Crazy, but it just might work: Mediterranean bridge proposed to save refugee lives
A group of ‘art activists’ are hoping to put an end to the needless deaths of refugees by building a bridge across the Mediterranean Sea.
More than 3,770 men, women, and children died last year trying to cross the open waters in search of a better life; free from violence, poverty and persecution.
The death toll is a tragic increase on 2014, when 500 less people perished in the attempt.
In a monumental display of humanity, the Center of Political Beauty is proposing to build a stone bridge from Africa to Europe in a bid to “stop the futile dying in the Mediterranean.”
According to the political performance artists, who claim to use “humanity as a weapon,” the 230 kilometer overpass would stretch from the Tunisian coastal town of al-Huwariyah to Agrigento in Sicily.
“The bridge will serve as a lifeline between two continents and will be the most efficient tool against people smuggling,” the group say.
The plan has been submitted to the European Union’s Internal Security Fund. If given a green light for funding, the Center of Political Beauty hope work on the bridge can start in spring of 2017.
The expected completion date for the ambitious safeway, which has an estimated price tag of €230 billion, is 2030.
Perhaps to shame countries that have erected fences and closed borders to refugees, the bridge would be named after the founding father of the European Union, Jean Monnet.
Austria’s refugee coordinatorm Christian Konrad, along with construction company Strabag, is backing the unusual project. He explains the motives for building the structure in a video entitled ‘The Bridge.’
Not content with waiting for the bridge to be approved, the humanitarian collective has launched an emergency rescue platform in the Mediterranean, where people on sinking rafts can seek refuge.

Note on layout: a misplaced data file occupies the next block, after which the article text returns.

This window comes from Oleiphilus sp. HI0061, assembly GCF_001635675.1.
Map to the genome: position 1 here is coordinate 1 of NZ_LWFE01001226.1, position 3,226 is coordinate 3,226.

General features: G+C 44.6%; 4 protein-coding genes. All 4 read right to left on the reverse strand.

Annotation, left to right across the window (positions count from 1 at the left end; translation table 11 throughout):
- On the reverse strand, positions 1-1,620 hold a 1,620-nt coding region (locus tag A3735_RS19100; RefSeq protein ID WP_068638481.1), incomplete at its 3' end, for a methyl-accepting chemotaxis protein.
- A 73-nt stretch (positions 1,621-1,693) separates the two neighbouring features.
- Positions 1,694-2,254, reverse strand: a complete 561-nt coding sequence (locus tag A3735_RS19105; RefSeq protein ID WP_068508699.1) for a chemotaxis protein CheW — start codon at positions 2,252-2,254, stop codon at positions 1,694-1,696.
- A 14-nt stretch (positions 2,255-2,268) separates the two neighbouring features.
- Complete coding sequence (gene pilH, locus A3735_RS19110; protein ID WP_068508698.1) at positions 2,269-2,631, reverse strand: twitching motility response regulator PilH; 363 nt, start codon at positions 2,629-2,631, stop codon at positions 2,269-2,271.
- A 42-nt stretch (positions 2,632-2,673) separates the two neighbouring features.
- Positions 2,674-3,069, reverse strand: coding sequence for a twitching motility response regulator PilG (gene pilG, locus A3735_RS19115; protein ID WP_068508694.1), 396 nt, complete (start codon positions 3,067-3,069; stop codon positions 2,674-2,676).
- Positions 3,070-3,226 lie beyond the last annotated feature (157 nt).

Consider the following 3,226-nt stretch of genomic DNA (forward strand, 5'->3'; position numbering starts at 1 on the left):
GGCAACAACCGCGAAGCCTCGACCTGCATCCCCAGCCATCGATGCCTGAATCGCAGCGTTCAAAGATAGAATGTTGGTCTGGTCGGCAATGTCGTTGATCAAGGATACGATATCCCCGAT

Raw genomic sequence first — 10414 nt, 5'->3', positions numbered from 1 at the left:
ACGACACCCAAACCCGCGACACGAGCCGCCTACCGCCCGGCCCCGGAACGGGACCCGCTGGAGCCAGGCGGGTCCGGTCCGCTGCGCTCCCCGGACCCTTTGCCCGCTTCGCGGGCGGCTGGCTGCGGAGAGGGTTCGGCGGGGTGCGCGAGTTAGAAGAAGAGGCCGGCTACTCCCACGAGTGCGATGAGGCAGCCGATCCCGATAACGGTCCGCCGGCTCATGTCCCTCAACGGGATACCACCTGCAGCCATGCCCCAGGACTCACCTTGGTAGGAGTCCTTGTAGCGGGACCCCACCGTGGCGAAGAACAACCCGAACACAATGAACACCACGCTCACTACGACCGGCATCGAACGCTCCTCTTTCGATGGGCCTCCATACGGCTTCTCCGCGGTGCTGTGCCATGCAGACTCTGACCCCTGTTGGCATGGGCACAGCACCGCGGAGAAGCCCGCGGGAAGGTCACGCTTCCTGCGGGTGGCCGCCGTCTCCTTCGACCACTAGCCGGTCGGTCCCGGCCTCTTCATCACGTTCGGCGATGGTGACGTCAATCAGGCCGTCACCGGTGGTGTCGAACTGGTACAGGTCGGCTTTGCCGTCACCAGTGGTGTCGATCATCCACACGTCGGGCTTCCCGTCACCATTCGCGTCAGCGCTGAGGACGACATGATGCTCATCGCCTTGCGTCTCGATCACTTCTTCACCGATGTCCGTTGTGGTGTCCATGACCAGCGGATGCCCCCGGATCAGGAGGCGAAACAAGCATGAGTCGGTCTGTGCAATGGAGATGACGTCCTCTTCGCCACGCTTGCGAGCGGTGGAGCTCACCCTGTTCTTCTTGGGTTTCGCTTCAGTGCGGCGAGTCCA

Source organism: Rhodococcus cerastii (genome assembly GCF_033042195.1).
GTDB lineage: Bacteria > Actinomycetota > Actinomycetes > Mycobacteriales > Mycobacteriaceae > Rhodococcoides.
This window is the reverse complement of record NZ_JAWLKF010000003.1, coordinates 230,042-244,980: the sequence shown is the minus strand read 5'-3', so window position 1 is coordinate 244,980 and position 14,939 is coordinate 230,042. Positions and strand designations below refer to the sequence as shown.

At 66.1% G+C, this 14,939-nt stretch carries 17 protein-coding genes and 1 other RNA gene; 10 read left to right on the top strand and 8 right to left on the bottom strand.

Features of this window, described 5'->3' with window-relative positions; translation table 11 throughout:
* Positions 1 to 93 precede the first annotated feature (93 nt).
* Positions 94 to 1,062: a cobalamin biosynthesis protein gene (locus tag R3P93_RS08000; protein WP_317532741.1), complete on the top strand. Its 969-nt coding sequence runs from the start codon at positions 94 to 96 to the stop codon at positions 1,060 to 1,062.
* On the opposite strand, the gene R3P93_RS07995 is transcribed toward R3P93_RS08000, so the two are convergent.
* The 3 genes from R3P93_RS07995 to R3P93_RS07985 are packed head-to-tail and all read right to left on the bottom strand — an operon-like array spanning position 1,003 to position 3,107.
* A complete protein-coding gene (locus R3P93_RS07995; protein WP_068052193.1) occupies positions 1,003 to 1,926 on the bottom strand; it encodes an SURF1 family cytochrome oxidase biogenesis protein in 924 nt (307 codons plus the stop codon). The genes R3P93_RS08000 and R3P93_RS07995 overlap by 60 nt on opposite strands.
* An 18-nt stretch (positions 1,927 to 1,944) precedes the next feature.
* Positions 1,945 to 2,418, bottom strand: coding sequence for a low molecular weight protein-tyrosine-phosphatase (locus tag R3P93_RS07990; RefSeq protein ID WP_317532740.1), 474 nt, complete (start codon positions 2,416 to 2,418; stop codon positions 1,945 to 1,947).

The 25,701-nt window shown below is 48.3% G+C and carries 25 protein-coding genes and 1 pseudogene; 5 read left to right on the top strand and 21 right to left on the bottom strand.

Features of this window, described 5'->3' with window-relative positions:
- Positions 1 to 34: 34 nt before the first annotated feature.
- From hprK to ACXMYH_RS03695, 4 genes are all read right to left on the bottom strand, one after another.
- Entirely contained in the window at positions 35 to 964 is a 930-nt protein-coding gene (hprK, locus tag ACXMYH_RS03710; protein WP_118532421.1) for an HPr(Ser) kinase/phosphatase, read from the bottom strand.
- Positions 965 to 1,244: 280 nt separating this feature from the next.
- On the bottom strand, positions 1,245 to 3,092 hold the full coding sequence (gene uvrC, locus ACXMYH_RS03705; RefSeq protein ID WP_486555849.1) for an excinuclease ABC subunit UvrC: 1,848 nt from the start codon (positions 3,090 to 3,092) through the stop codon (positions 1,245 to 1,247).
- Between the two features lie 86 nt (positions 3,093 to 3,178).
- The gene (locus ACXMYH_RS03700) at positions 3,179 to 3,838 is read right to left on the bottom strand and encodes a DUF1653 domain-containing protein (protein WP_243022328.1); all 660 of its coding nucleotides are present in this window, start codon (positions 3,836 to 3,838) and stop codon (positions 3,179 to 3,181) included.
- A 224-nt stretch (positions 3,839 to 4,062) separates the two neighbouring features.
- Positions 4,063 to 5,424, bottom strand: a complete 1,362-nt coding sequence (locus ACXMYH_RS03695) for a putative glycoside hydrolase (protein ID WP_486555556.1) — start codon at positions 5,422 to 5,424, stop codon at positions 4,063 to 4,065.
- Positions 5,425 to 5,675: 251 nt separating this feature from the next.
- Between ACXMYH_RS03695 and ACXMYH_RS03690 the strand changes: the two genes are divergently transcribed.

“Mankind cannot wait until the completion of the Jean-Monnet-Bridge: in order to effectively combat the silent dying in the Mediterranean, 1,000 rescue platforms will be erected as soon as possible,” a statement reads.
At the very least, the idea is raising awareness, and there are plans afoot to install more advanced platforms at a cost of €50,000 each.
The floating islands have been dubbed Aylan 1, after Syrian toddler Aylan Kurdi, whose body was pictured washed up on a Turkish beach last summer.
The 6x6 meter plastic platforms will be financed as part of a crowdfunding campaign, which is also intended to help pay for the bridge. They will be equipped with “navigation lights, food reserves, an emergency call device, photovoltaic modules, a flagpole, life belts, a camera and two anchors.”
Speaking to Al-Jazeera, founder of the Center for Political Beauty Phillip Ruch admitted the ideas were unconventional, but suggested they were no crazier than Europe’s inaction.
“European countries do not have the political will to give refugees the same rights as we have – for example, enable them to buy a normal flight ticket. Consequently, these people are forced to cross the Mediterranean and risk their lives,” he said.
“If the policy is crazy, why can’t we be crazy as well?"